Mosques Bombed In Afghanistan In The Midst Of Friday Prayer


Two Afghan mosques have been targeted in a recent attack, killing over 60 individuals and injuring almost 90 others during their Friday prayers. A Shiite mosque in Kabul and a Sunni mosque in the western Ghor province were shelled by two suicide bombers. The Islamic State of Khorason Province (ISKP), the regional sub-body of the Islamic State (IS), has since claimed responsibility for the two attacks, having previously attacked Shia mosques in Afghanistan. The twin bombings come after a particularly deadly week in Afghanistan, with two separate incidents occurring earlier in the week.

Afghan President Ashraf Ghani issued a statement condemning both attacks and recounted the new measures that country’s security forces would implement to “eliminate the terrorists who target Afghans of all religions and tribes.”

The 2017 United Nations report on civilian fatalities in Afghanistan reveals that this year has produced the most losses since the report initiated in 2007. In the same report, the UN reported a 52% increase in civilian casualties from Afghan and U.S. airstrikes, resulting in 205 deaths and 261 injuries.

The significant loss incurred by the attacks is a tragic ending to a violent week in Afghanistan. The Taliban has been responsible for wreaking havoc on Afghan soil since its occupation in 1996. It is evident that the Afghan government and the U.S. need to increase their response and pre-emptive actions to protect civilians from terrorist attacks, as well as airstrikes carried out by both state bodies. However, the U.S. has not listed the Afghan Taliban as a “Foreign Terror Group,” undermining the substantial losses induced by their attacks.

The new attacks bring the number of people killed in bomb attacks across the nation this week to at least 176. The twin mosque bombings were preceded by two prior incidents. Starting Tuesday October 17, the Taliban commenced a string of attacks across Afghanistan, targeting police operation units and government administrations with designated suicide bombers, resulting in the deaths of over 70 individuals. The following day, over 55 security personnel were killed, in which one assault came close to obliterating an army camp in southern Kandahar province. Further, the Taliban have affirmed their role in the earlier assaults this week that struck on security apparatuses in the east and west of the country. The battle against Taliban forces is ongoing in Afghanistan even though long-term ally U.S. and NATO members have officially terminated their respective operations at the end of 2014, shifting their involvement to a provisional and counterterrorism advisory role.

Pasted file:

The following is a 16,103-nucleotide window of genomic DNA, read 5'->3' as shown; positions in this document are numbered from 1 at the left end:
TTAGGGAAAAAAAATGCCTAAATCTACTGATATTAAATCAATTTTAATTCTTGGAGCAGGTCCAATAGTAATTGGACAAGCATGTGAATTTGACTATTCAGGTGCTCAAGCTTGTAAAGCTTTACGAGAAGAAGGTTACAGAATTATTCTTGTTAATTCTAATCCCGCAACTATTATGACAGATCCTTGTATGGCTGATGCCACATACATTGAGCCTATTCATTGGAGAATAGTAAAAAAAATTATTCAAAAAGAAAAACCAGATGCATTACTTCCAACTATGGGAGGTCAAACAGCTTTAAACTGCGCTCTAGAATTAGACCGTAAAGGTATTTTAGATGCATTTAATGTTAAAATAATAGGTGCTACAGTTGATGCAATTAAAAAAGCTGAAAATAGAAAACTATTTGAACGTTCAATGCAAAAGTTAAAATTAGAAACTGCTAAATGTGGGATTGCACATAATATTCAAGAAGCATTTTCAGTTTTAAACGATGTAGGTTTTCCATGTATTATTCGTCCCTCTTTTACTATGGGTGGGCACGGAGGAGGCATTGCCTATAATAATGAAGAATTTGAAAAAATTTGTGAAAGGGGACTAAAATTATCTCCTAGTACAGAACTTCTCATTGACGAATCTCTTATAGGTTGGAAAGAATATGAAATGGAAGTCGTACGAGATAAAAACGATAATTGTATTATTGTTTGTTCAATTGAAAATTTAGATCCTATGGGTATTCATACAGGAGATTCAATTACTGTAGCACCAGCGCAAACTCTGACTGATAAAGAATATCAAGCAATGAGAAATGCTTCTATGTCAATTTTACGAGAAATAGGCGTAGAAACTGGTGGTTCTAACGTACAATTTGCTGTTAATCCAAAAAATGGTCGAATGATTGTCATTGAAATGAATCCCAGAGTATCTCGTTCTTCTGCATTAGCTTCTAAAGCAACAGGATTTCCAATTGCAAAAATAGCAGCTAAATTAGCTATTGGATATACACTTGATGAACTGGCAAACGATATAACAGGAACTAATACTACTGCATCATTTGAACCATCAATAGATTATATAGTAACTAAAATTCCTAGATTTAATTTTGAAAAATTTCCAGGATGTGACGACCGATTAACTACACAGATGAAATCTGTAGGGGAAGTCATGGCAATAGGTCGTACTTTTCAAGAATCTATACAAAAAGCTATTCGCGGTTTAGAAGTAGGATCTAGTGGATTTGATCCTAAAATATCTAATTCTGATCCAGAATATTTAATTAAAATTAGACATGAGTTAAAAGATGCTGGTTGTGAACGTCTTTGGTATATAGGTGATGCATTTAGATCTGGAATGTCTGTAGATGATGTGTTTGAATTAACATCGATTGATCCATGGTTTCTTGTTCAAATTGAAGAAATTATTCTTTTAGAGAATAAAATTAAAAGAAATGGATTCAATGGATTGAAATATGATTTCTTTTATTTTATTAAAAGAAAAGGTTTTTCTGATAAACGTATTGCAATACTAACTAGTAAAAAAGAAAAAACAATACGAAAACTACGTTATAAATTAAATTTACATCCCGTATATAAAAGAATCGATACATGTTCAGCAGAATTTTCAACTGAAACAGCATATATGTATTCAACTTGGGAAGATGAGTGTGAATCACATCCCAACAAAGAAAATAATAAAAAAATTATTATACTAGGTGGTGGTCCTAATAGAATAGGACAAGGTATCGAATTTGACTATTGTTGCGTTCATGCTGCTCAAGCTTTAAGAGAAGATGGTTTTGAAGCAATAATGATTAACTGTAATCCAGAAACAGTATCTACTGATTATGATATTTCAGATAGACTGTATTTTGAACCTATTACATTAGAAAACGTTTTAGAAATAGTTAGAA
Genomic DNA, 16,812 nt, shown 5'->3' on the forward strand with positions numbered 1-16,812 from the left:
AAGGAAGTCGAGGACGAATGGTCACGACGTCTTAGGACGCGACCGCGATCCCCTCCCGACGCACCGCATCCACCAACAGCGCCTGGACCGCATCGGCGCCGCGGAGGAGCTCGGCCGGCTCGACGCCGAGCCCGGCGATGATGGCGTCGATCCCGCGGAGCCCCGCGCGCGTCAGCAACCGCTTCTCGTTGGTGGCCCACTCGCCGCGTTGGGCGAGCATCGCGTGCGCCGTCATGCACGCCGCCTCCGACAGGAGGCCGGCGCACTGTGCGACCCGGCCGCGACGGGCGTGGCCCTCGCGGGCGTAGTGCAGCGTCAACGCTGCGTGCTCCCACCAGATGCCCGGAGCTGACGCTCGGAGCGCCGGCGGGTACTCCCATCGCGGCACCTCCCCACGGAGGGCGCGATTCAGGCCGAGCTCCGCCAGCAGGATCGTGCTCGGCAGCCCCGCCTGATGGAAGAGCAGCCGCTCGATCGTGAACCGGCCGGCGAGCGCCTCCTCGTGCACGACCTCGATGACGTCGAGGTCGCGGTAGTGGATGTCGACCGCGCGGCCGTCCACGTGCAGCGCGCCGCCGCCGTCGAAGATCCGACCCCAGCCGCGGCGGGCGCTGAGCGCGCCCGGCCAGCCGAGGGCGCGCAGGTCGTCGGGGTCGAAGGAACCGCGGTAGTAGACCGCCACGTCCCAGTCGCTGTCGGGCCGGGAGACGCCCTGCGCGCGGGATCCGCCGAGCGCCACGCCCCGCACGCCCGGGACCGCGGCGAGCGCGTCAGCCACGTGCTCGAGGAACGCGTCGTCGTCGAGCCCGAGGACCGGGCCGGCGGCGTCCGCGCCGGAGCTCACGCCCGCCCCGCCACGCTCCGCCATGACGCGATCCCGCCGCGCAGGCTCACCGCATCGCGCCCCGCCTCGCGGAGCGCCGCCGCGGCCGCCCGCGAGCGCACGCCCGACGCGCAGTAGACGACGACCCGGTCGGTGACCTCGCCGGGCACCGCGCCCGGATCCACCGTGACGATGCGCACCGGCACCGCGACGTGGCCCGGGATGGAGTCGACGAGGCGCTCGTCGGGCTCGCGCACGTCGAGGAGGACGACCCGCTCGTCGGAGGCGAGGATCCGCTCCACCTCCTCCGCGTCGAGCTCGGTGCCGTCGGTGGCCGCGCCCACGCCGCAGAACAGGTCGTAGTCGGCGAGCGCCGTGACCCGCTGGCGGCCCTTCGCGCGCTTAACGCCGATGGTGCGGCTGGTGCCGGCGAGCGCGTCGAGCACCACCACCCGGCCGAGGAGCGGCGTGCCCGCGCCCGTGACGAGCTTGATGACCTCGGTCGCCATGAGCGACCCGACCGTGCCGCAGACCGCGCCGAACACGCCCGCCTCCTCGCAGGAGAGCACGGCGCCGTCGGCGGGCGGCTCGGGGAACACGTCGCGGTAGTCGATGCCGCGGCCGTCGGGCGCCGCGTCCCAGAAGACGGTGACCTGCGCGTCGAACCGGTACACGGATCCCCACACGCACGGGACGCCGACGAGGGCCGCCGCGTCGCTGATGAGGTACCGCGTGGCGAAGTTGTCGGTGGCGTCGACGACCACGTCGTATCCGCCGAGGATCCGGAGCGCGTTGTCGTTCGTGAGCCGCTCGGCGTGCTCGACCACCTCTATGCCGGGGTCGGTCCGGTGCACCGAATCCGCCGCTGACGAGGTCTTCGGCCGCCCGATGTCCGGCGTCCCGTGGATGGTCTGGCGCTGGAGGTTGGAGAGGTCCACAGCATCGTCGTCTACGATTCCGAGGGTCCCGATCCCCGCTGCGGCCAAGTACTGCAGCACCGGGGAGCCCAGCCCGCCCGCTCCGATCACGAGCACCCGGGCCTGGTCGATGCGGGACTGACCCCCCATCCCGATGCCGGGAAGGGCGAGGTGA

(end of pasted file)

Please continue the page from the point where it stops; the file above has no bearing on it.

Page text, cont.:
The heartbreaking toll from the attacks demonstrates a dire need for reform and restoration in Afghanistan. The attacks in mosques on innocent civilians during their religious practices are a devastating revelation regarding religious freedoms in Afghanistan, much like that in many Middle Eastern counterparts. Insurgent groups such as the Taliban and the Islamic State have surpassed their reign, and further measures by states and international bodies should be implemented to eliminate them. Attacks like these indicate their role as the biggest hindrance to global peace and international security.

Sulithi Dewendra

Sulithi Dewendra is a third year International and Global Studies student at the University of Sydney majoring in Government and International Relations.She is particularly intrigued by conflict resolution in the Middle Eastern region. She is currently a correspondent at the OWP.

About Sulithi Dewendra

Sulithi Dewendra is a third year International and Global Studies student at the University of Sydney majoring in Government and International Relations. She is particularly intrigued by conflict resolution in the Middle Eastern region. She is currently a correspondent at the OWP.